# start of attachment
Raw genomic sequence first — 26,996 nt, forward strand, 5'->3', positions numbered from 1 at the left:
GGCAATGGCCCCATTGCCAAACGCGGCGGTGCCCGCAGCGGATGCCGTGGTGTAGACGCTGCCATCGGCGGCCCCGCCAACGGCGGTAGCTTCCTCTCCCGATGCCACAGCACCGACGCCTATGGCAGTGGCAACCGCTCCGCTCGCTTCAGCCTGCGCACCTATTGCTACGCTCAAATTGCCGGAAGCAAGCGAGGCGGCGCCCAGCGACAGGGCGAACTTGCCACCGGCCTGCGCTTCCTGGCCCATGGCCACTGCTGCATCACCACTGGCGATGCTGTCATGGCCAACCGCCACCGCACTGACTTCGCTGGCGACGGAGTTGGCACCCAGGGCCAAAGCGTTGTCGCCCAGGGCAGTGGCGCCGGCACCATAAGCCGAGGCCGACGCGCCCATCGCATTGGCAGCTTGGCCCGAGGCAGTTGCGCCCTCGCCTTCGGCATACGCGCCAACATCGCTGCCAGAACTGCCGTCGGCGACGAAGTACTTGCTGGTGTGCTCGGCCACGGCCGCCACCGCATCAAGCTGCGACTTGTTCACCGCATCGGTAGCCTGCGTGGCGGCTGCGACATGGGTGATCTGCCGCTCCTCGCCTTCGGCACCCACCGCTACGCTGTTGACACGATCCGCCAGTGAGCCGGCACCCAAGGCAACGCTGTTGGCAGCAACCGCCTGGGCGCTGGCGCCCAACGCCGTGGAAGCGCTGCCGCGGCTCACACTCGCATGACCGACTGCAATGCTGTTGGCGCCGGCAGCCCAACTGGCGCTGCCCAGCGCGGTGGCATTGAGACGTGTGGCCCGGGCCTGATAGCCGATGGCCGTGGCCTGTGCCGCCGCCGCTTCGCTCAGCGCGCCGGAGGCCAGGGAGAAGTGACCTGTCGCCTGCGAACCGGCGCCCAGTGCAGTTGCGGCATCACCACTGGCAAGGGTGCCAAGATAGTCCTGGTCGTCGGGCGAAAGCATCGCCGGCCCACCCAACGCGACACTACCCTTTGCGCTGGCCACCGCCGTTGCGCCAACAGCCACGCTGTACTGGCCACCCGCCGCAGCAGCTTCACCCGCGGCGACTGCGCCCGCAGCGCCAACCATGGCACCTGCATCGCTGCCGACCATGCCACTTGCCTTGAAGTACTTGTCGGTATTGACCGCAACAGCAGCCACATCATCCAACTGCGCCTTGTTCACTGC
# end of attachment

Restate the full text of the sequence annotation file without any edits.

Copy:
Raw genomic sequence first — 26,996 nt, forward strand, 5'->3', positions numbered from 1 at the left:
GGCAATGGCCCCATTGCCAAACGCGGCGGTGCCCGCAGCGGATGCCGTGGTGTAGACGCTGCCATCGGCGGCCCCGCCAACGGCGGTAGCTTCCTCTCCCGATGCCACAGCACCGACGCCTATGGCAGTGGCAACCGCTCCGCTCGCTTCAGCCTGCGCACCTATTGCTACGCTCAAATTGCCGGAAGCAAGCGAGGCGGCGCCCAGCGACAGGGCGAACTTGCCACCGGCCTGCGCTTCCTGGCCCATGGCCACTGCTGCATCACCACTGGCGATGCTGTCATGGCCAACCGCCACCGCACTGACTTCGCTGGCGACGGAGTTGGCACCCAGGGCCAAAGCGTTGTCGCCCAGGGCAGTGGCGCCGGCACCATAAGCCGAGGCCGACGCGCCCATCGCATTGGCAGCTTGGCCCGAGGCAGTTGCGCCCTCGCCTTCGGCATACGCGCCAACATCGCTGCCAGAACTGCCGTCGGCGACGAAGTACTTGCTGGTGTGCTCGGCCACGGCCGCCACCGCATCAAGCTGCGACTTGTTCACCGCATCGGTAGCCTGCGTGGCGGCTGCGACATGGGTGATCTGCCGCTCCTCGCCTTCGGCACCCACCGCTACGCTGTTGACACGATCCGCCAGTGAGCCGGCACCCAAGGCAACGCTGTTGGCAGCAACCGCCTGGGCGCTGGCGCCCAACGCCGTGGAAGCGCTGCCGCGGCTCACACTCGCATGACCGACTGCAATGCTGTTGGCGCCGGCAGCCCAACTGGCGCTGCCCAGCGCGGTGGCATTGAGACGTGTGGCCCGGGCCTGATAGCCGATGGCCGTGGCCTGTGCCGCCGCCGCTTCGCTCAGCGCGCCGGAGGCCAGGGAGAAGTGACCTGTCGCCTGCGAACCGGCGCCCAGTGCAGTTGCGGCATCACCACTGGCAAGGGTGCCAAGATAGTCCTGGTCGTCGGGCGAAAGCATCGCCGGCCCACCCAACGCGACACTACCCTTTGCGCTGGCCACCGCCGTTGCGCCAACAGCCACGCTGTACTGGCCACCCGCCGCAGCAGCTTCACCCGCGGCGACTGCGCCCGCAGCGCCAACCATGGCACCTGCATCGCTGCCGACCATGCCACTTGCCTTGAAGTACTTGTCGGTATTGACCGCAACAGCAGCCACATCATCCAACTGCGCCTTGTTCACTGC